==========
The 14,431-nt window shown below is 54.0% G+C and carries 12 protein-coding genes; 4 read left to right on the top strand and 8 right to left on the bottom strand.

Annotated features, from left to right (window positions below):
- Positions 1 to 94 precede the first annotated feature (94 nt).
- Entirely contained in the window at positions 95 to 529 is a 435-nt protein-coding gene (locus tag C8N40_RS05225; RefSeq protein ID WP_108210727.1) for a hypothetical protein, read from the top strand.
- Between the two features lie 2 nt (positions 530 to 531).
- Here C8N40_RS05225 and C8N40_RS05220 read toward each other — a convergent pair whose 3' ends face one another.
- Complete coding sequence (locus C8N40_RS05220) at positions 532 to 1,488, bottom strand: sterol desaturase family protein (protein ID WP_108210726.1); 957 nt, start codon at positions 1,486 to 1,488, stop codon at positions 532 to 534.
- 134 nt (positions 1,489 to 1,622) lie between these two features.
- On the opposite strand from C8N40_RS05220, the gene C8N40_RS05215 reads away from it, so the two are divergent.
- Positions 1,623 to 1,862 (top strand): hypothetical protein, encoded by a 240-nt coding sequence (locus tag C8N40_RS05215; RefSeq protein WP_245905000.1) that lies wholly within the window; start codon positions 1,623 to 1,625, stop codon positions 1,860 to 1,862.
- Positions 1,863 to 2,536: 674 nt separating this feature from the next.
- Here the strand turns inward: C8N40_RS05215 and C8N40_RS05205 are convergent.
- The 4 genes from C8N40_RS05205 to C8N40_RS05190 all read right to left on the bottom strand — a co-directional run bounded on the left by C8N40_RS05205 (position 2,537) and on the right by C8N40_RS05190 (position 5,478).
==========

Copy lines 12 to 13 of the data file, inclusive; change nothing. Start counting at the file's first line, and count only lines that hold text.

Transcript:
- Here the strand turns inward: C8N40_RS05215 and C8N40_RS05205 are convergent.
- The 4 genes from C8N40_RS05205 to C8N40_RS05190 all read right to left on the bottom strand — a co-directional run bounded on the left by C8N40_RS05205 (position 2,537) and on the right by C8N40_RS05190 (position 5,478).